Instead, use “celery,” “bunch(es) of celery,” “bundle(s) of celery,” “celery stalk(s),” “celery rib(s),”or “celery stick(s)” for both singular and plural nouns. Bunches and bundles of celery, celery stalks, and celery sticks are countable nouns.


Uncountable example #1: I am growing celery in my garden.

Uncountable example #2: Enjoy celery raw.


Uncountable example #3: Use the bags to squeeze the cream cheese on the celery.


The United States Department of Agriculture (USDA) calls a whole celery vegetable a “stalk,” and one long separate piece of celery a “branch.” However, what the USDA calls a “stalk,” Americans generally use the words “bunch” or “bundle” in everyday use.  Americans use the words “stalk” or “rib” to describe one long separate piece of celery.

If you are following a recipe that calls for two stalks or ribs of celery, that will usually mean two long separate pieces of celery. Sometimes American chefs will describe a celery “bunch” as a “stalk.”  If you are confused, I understand.


In one bunch or bundle of celery are many long celery stalks or ribs. If these stalks are cut into pieces, they are called celery sticks.  The root of the celery is called “celeriac.”


Example #1: Cut off the top leaves and the base from one bunch of celery.


Example #2: Separate the celery stalks from one another.


Example #3: Cut the celery into sticks.

Celery/ a celery stalk/ a bunch of celery- celery/ celery stalks/ bunches of celery

Celery/ a celery stalk/ a bunch of celery- celery/ celery stalks/ bunches of celery

*”Celery” is an uncountable noun in normal use in the United States. “A celery”/ “one celery”/ “two celery” is not used.

Instead, use “celery,” “bunch(es) of celery,” “bundle(s) of celery,” “celery stalk(s),” “celery rib(s),”or “celery stick(s)” for both singular and plural nouns. Bunches and bundles of celery, celery stalks, and celery sticks are countable nouns.

Uncountable example #1: I am growing celery in my garden.

Uncountable example #2: Enjoy celery raw.

Uncountable example #3: Use the bags to squeeze the cream cheese on the celery.

The United States Department of Agriculture (USDA) calls a whole celery vegetable a “stalk,” and one long separate piece of celery a “branch.” However, what the USDA calls a “stalk,” Americans generally use the words “bunch” or “bundle” in everyday use.  Americans use the words “stalk” or “rib” to describe one long separate piece of celery.

If you are following a recipe that calls for two stalks or ribs of celery, that will usually mean two long separate pieces of celery. Sometimes American chefs will describe a celery “bunch” as a “stalk.”  If you are confused, I understand.

In one bunch or bundle of celery are many long celery stalks or ribs. If these stalks are cut into pieces, they are called celery sticks.  The root of the celery is called “celeriac.”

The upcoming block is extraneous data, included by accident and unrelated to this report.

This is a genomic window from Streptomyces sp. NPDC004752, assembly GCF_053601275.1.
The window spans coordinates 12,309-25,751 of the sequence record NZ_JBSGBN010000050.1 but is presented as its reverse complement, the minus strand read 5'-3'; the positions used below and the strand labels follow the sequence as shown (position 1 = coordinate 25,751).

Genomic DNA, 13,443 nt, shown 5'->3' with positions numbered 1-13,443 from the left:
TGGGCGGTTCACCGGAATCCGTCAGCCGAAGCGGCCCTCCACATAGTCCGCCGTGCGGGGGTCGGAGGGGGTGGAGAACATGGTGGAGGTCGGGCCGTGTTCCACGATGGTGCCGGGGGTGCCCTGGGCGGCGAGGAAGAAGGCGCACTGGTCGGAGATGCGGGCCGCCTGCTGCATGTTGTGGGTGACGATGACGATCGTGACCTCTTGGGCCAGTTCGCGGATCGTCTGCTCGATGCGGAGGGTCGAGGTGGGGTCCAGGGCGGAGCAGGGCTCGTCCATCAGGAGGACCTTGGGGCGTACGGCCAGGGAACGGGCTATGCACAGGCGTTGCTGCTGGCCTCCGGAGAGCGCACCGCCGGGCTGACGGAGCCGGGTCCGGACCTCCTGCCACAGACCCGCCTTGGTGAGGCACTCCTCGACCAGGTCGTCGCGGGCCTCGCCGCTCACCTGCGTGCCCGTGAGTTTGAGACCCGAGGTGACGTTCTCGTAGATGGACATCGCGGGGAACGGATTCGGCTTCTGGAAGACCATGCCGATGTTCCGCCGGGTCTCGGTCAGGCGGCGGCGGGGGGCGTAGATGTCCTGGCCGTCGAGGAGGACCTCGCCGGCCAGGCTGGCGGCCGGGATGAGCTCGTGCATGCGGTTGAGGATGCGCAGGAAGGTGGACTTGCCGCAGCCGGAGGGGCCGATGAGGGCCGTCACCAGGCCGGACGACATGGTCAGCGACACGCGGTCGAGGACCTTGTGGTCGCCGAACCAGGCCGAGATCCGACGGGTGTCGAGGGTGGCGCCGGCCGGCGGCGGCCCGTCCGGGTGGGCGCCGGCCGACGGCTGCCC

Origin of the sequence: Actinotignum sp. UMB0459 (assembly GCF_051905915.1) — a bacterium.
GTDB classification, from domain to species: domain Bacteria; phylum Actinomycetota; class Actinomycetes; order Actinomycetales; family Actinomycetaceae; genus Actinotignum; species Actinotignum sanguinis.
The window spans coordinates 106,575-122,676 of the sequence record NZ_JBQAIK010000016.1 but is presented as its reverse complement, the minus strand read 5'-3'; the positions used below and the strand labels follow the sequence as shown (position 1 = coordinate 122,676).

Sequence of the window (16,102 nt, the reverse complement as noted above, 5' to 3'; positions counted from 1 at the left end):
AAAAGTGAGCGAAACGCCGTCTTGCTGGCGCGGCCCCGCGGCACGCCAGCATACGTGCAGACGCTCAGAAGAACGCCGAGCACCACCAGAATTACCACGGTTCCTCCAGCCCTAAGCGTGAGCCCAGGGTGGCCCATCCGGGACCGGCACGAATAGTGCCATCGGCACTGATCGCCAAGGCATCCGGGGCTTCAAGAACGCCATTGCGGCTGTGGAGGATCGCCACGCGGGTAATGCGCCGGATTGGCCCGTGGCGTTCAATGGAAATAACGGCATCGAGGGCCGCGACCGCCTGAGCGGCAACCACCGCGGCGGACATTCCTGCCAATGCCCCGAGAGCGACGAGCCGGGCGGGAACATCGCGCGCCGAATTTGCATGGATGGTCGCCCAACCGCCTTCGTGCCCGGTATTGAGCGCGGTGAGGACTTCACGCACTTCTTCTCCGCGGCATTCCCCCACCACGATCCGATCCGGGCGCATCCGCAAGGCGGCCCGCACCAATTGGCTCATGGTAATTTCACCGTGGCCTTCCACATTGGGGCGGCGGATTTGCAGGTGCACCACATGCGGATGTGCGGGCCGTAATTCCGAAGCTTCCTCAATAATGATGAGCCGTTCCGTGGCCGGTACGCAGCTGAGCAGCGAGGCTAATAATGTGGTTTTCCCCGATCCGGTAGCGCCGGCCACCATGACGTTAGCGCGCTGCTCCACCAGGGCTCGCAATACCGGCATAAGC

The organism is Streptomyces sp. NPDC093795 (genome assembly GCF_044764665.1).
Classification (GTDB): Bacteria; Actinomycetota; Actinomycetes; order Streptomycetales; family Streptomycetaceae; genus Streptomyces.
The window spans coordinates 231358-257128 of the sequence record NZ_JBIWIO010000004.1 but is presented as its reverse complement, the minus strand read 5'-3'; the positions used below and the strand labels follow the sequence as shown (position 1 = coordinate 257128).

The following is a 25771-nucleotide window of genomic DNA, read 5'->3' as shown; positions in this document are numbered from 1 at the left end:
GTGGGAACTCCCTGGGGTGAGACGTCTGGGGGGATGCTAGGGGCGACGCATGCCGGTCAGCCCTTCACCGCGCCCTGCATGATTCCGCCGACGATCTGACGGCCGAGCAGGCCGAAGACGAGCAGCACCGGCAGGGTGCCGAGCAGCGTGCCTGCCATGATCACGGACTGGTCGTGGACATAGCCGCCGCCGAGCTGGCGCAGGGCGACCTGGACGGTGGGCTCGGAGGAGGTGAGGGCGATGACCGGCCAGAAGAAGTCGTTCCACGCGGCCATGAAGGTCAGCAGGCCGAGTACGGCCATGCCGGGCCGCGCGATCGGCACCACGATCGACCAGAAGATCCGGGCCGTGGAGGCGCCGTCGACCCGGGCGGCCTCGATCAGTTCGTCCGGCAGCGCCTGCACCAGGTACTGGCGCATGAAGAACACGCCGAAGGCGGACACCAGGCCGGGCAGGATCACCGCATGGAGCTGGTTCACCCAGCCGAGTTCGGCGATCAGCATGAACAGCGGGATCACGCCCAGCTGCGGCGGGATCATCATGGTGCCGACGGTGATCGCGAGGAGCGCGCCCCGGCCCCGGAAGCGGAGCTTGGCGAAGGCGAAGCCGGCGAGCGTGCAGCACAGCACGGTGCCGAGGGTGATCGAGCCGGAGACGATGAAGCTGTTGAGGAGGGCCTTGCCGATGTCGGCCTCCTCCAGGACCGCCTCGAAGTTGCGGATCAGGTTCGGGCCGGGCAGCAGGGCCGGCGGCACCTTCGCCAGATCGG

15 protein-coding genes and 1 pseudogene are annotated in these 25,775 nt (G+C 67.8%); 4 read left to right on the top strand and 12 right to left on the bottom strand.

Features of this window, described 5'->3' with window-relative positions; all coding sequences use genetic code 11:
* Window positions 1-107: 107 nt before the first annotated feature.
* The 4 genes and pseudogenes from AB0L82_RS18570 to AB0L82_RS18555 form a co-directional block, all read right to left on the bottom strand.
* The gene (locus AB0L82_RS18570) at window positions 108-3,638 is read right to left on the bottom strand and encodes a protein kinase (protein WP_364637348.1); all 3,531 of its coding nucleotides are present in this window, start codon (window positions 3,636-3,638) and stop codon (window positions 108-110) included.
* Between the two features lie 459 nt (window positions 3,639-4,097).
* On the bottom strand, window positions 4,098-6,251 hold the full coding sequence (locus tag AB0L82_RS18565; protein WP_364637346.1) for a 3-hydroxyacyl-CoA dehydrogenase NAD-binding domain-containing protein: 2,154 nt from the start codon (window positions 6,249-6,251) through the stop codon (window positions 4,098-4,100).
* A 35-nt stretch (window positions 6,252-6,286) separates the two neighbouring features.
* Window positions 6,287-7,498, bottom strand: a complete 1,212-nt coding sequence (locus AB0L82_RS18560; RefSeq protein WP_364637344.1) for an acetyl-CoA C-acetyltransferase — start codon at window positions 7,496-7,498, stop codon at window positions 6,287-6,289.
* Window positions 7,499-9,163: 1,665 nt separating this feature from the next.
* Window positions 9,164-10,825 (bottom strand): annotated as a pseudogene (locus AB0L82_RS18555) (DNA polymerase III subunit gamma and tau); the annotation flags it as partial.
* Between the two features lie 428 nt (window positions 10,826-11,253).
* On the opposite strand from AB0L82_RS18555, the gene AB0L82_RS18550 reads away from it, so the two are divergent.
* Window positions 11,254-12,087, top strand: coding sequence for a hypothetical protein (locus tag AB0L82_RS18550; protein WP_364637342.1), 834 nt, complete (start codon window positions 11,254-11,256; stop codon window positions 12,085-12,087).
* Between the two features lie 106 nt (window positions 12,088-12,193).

Example #1: Cut off the top leaves and the base from one bunch of celery.

Example #2: Separate the celery stalks from one another.

Example #3: Cut the celery into sticks.
*”Celery” is an uncountable noun in normal use in the United States. “A celery”/ “one celery”/ “two celery” is not used.

Instead, use “celery,” “bunch(es) of celery,” “bundle(s) of celery,” “celery stalk(s),” “celery rib(s),”or “celery stick(s)” for both singular and plural nouns. Bunches and bundles of celery, celery stalks, and celery sticks are countable nouns.

Celery/ a celery stalk/ a bunch of celery- celery/ celery stalks/ bunches of celery

*”Celery” is an uncountable noun in normal use in the United States. “A celery”/ “one celery”/ “two celery” is not used.

Instead, use “celery,” “bunch(es) of celery,” “bundle(s) of celery,” “celery stalk(s),” “celery rib(s),”or “celery stick(s)” for both singular and plural nouns. Bunches and bundles of celery, celery stalks, and celery sticks are countable nouns.

Uncountable example #1: I am growing celery in my garden.

Uncountable example #2: Enjoy celery raw.

Uncountable example #3: Use the bags to squeeze the cream cheese on the celery.

The United States Department of Agriculture (USDA) calls a whole celery vegetable a “stalk,” and one long separate piece of celery a “branch.” However, what the USDA calls a “stalk,” Americans generally use the words “bunch” or “bundle” in everyday use.  Americans use the words “stalk” or “rib” to describe one long separate piece of celery.

If you are following a recipe that calls for two stalks or ribs of celery, that will usually mean two long separate pieces of celery. Sometimes American chefs will describe a celery “bunch” as a “stalk.”  If you are confused, I understand.

In one bunch or bundle of celery are many long celery stalks or ribs. If these stalks are cut into pieces, they are called celery sticks.  The root of the celery is called “celeriac.”

Example #1: Cut off the top leaves and the base from one bunch of celery.

Example #2: Separate the celery stalks from one another.

Example #3: Cut the celery into sticks.

Uncountable example #1: I am growing celery in my garden.

Uncountable example #2: Enjoy celery raw.

Uncountable example #3: Use the bags to squeeze the cream cheese on the celery.

The United States Department of Agriculture (USDA) calls a whole celery vegetable a “stalk,” and one long separate piece of celery a “branch.” However, what the USDA calls a “stalk,” Americans generally use the words “bunch” or “bundle” in everyday use.  Americans use the words “stalk” or “rib” to describe one long separate piece of celery.